Zubik defends action on priests in sex abuse
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Victim advocates have accused Bishop David Zubik of destroying the records of sex-abusing priests when he was bishop of Green Bay, Wis., but the bishop says he was following medical privacy law, didn't single out abusers and didn't destroy records with legal action pending.
"The accusations made by SNAP are totally without substance," he said in a statement.
"There was never an order issued by me -- nor anyone else -- to destroy documents or evidence contained in the files of priests accused of abuse while I served as bishop of Green Bay. To the contrary, it had been diocesan practice in Green Bay not to destroy documents in priest files -- even after a priest had died -- if there was litigation involving that priest or any pending claims. I reinforced that practice by having it formally written into the diocesan records retention policy in 2007."
Bishop Zubik led the Diocese of Green Bay from 2003 to 2007, when Pope Benedict XVI returned him to his native Pittsburgh.
On Tuesday, the Survivors Network of Those Abused by Priests asked for a court injunction preventing the Diocese of Green Bay from destroying any priest's personnel files. The group also asked the U.S. attorney for Eastern Wisconsin to investigate Bishop Zubik and other diocesan officials for "possible obstruction of justice."
The group's evidence was a deposition from the Rev. John Doerfler, chancellor of the Diocese of Green Bay. He testified that in 2007 the diocese destroyed detailed medical reports on all priests -- unless there was a claim pending -- in order to comply with federal laws on medical privacy. He said that records of all priests who had been dead for more than a year were destroyed unless there was pending legal action.
He testified that some files of accused child molesters were destroyed in the process. They included psychological reports on a notorious abuser, the former-Rev. John Feeney, who has been in prison for sexual assault since 2004. Two of his victims sued in 2008, and the case is pending.
David Clohessy, national director of SNAP, said that just because there are no accusations against a deceased priest, that doesn't mean there won't be. "Since victims often don't come forward for decades, it seems very self-serving and risky to destroy documents related to deceased priests," he said.
Peter Isley, the Midwest coordinator of SNAP, pointed out that Mr. Feeney was convicted on evidence from diocesan files that the district attorney subpeoaed. "That gives you an example of the kinds of file they might be destroying," he said.
He doesn't believe that the diocese is the type of organization included under the federal medical privacy law. But even if it is, he said, "with these psychological reports, they would be destroying records related to child sexual abuse. Either way, you don't destroy criminal evidence."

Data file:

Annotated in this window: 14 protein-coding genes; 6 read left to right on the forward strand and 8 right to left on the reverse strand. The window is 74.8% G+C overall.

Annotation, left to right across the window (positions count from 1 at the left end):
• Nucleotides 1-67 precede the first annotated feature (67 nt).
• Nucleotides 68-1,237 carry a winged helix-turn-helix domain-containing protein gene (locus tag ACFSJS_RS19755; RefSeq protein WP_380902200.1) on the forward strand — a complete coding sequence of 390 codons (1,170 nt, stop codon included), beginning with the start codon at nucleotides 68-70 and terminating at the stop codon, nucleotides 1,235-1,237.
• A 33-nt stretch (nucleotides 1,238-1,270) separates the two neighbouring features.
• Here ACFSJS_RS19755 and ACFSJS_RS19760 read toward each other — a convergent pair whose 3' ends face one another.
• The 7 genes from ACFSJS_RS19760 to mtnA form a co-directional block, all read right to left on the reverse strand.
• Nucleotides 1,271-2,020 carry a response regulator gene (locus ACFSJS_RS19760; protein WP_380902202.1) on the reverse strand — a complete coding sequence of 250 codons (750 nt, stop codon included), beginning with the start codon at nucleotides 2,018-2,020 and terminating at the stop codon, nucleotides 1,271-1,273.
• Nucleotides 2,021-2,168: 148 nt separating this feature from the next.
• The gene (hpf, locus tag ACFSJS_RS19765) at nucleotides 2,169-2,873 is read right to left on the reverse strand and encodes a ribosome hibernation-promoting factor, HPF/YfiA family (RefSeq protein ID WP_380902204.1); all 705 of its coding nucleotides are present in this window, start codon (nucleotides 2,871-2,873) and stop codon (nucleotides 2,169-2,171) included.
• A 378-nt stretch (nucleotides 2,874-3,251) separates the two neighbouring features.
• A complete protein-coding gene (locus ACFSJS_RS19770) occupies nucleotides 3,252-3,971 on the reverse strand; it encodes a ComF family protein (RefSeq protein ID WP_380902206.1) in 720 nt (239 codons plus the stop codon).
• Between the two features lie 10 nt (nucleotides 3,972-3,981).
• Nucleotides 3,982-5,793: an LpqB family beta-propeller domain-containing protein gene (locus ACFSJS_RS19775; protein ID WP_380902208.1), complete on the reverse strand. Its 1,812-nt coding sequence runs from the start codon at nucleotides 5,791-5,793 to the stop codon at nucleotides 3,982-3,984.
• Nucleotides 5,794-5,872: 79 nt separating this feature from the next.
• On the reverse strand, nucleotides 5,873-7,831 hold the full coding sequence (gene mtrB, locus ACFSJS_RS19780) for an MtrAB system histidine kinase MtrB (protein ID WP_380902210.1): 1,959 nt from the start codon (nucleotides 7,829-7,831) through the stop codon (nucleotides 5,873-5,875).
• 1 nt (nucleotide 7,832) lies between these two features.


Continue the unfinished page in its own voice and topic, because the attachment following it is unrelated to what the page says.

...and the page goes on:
Two Pittsburgh attorneys who aren't involved with the case said application of the medical privacy law varies by circumstance. Frederick Frank, who handles records access cases for news media, said that if the diocese sponsored group insurance for priests and obtained the medical records through it, the Health Insurance Portability and Accountability Act would require the diocese to either destroy or return those records.
"If the return or destruction isn't feasible, then they are to limit further uses and disclosures to those purposes that make the return or destruction of the information infeasible. But in this type of situation is would be highly fact-specific as to whether [the records] would no longer be needed. We would have to dissect the specific facts of each record."
Mr. Frank didn't see a legal problem with destroying files of deceased priests, if there was no legal action pending.
"That type of private personnel file is generally in the discretion of the employer," he said. "It isn't a government agency, so it doesn't get into government record retention, where there are laws that would apply."
Jason Lichtenstein, a malpractice specialist with Edgar Snyder & Associates who has represented victims of Catholic priests, said that even if no laws were broken a strong argument could be made against records destruction.
"I don't know whether there is any sanction that can be placed against them. But . . . my argument would be that you would think that an organization that cares about good record-keeping, and understands its significance based on past history with other victims, knew that by implementing this policy they were doing nothing more than protecting their tails," he said.
The Diocese of Green Bay, now led by Bishop David Ricken, has pledged to "vigorously defend itself" against both the fraud charge in the civil suit and the allegation of obstruction of justice.
First Published December 22, 2010 12:00 am